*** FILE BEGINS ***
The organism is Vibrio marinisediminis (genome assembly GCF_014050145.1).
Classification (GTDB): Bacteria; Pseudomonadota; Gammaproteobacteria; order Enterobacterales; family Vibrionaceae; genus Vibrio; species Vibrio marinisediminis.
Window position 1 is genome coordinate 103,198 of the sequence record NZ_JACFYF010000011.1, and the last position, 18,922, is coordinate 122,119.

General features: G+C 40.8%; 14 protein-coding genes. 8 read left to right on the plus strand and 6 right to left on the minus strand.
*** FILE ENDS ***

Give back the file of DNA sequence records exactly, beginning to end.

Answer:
The organism is Vibrio marinisediminis (genome assembly GCF_014050145.1).
Classification (GTDB): Bacteria; Pseudomonadota; Gammaproteobacteria; order Enterobacterales; family Vibrionaceae; genus Vibrio; species Vibrio marinisediminis.
Window position 1 is genome coordinate 103,198 of the sequence record NZ_JACFYF010000011.1, and the last position, 18,922, is coordinate 122,119.

General features: G+C 40.8%; 14 protein-coding genes. 8 read left to right on the plus strand and 6 right to left on the minus strand.